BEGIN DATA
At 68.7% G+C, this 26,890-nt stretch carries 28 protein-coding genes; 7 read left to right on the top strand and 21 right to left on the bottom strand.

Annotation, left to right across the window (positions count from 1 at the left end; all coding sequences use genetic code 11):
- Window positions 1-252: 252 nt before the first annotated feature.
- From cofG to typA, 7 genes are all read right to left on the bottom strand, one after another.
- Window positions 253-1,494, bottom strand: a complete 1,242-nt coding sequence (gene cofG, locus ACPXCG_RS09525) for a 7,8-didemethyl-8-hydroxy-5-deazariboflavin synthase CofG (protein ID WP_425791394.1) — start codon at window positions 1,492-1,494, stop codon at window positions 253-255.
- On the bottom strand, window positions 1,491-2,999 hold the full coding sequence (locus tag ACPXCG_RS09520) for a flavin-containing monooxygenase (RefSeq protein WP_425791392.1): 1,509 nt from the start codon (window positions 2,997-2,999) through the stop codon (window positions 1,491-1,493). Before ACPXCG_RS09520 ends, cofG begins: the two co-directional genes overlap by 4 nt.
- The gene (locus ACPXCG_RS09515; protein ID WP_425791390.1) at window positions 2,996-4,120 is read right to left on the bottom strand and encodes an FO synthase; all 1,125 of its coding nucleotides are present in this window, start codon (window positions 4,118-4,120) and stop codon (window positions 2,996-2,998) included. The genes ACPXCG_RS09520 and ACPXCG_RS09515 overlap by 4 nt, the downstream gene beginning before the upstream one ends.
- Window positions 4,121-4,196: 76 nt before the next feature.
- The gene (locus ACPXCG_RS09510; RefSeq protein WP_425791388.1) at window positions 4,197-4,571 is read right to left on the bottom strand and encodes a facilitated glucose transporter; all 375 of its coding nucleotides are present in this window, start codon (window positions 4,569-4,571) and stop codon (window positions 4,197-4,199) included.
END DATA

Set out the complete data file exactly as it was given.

At 68.7% G+C, this 26,890-nt stretch carries 28 protein-coding genes; 7 read left to right on the top strand and 21 right to left on the bottom strand.

Annotation, left to right across the window (positions count from 1 at the left end; all coding sequences use genetic code 11):
- Window positions 1-252: 252 nt before the first annotated feature.
- From cofG to typA, 7 genes are all read right to left on the bottom strand, one after another.
- Window positions 253-1,494, bottom strand: a complete 1,242-nt coding sequence (gene cofG, locus ACPXCG_RS09525) for a 7,8-didemethyl-8-hydroxy-5-deazariboflavin synthase CofG (protein ID WP_425791394.1) — start codon at window positions 1,492-1,494, stop codon at window positions 253-255.
- On the bottom strand, window positions 1,491-2,999 hold the full coding sequence (locus tag ACPXCG_RS09520) for a flavin-containing monooxygenase (RefSeq protein WP_425791392.1): 1,509 nt from the start codon (window positions 2,997-2,999) through the stop codon (window positions 1,491-1,493). Before ACPXCG_RS09520 ends, cofG begins: the two co-directional genes overlap by 4 nt.
- The gene (locus ACPXCG_RS09515; protein ID WP_425791390.1) at window positions 2,996-4,120 is read right to left on the bottom strand and encodes an FO synthase; all 1,125 of its coding nucleotides are present in this window, start codon (window positions 4,118-4,120) and stop codon (window positions 2,996-2,998) included. The genes ACPXCG_RS09520 and ACPXCG_RS09515 overlap by 4 nt, the downstream gene beginning before the upstream one ends.
- Window positions 4,121-4,196: 76 nt before the next feature.
- The gene (locus ACPXCG_RS09510; RefSeq protein WP_425791388.1) at window positions 4,197-4,571 is read right to left on the bottom strand and encodes a facilitated glucose transporter; all 375 of its coding nucleotides are present in this window, start codon (window positions 4,569-4,571) and stop codon (window positions 4,197-4,199) included.